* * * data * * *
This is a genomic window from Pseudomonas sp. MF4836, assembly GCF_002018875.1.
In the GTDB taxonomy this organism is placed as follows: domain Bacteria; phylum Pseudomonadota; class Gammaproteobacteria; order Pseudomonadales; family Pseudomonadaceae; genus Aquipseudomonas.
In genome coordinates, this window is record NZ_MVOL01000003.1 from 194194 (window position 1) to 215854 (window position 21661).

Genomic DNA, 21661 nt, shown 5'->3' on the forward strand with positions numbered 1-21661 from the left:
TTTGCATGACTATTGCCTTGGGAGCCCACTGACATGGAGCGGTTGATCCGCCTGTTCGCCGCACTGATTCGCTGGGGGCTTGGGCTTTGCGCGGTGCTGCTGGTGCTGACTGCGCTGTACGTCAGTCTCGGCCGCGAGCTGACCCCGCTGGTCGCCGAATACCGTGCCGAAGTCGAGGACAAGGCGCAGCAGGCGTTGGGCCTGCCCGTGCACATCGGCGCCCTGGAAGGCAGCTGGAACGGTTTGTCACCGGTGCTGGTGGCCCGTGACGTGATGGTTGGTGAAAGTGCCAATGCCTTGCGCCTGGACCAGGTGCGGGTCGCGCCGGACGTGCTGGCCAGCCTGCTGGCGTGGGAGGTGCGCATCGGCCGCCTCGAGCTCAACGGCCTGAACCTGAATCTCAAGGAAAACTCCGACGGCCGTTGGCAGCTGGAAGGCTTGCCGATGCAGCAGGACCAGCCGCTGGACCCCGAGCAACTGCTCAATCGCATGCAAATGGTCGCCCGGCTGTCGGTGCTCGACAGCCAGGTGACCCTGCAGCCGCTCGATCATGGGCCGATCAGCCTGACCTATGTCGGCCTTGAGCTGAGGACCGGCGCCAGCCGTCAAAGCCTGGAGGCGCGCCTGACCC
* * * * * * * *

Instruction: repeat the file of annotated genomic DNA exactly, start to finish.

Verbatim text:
This is a genomic window from Pseudomonas sp. MF4836, assembly GCF_002018875.1.
In the GTDB taxonomy this organism is placed as follows: domain Bacteria; phylum Pseudomonadota; class Gammaproteobacteria; order Pseudomonadales; family Pseudomonadaceae; genus Aquipseudomonas.
In genome coordinates, this window is record NZ_MVOL01000003.1 from 194194 (window position 1) to 215854 (window position 21661).

Genomic DNA, 21661 nt, shown 5'->3' on the forward strand with positions numbered 1-21661 from the left:
TTTGCATGACTATTGCCTTGGGAGCCCACTGACATGGAGCGGTTGATCCGCCTGTTCGCCGCACTGATTCGCTGGGGGCTTGGGCTTTGCGCGGTGCTGCTGGTGCTGACTGCGCTGTACGTCAGTCTCGGCCGCGAGCTGACCCCGCTGGTCGCCGAATACCGTGCCGAAGTCGAGGACAAGGCGCAGCAGGCGTTGGGCCTGCCCGTGCACATCGGCGCCCTGGAAGGCAGCTGGAACGGTTTGTCACCGGTGCTGGTGGCCCGTGACGTGATGGTTGGTGAAAGTGCCAATGCCTTGCGCCTGGACCAGGTGCGGGTCGCGCCGGACGTGCTGGCCAGCCTGCTGGCGTGGGAGGTGCGCATCGGCCGCCTCGAGCTCAACGGCCTGAACCTGAATCTCAAGGAAAACTCCGACGGCCGTTGGCAGCTGGAAGGCTTGCCGATGCAGCAGGACCAGCCGCTGGACCCCGAGCAACTGCTCAATCGCATGCAAATGGTCGCCCGGCTGTCGGTGCTCGACAGCCAGGTGACCCTGCAGCCGCTCGATCATGGGCCGATCAGCCTGACCTATGTCGGCCTTGAGCTGAGGACCGGCGCCAGCCGTCAAAGCCTGGAGGCGCGCCTGACCC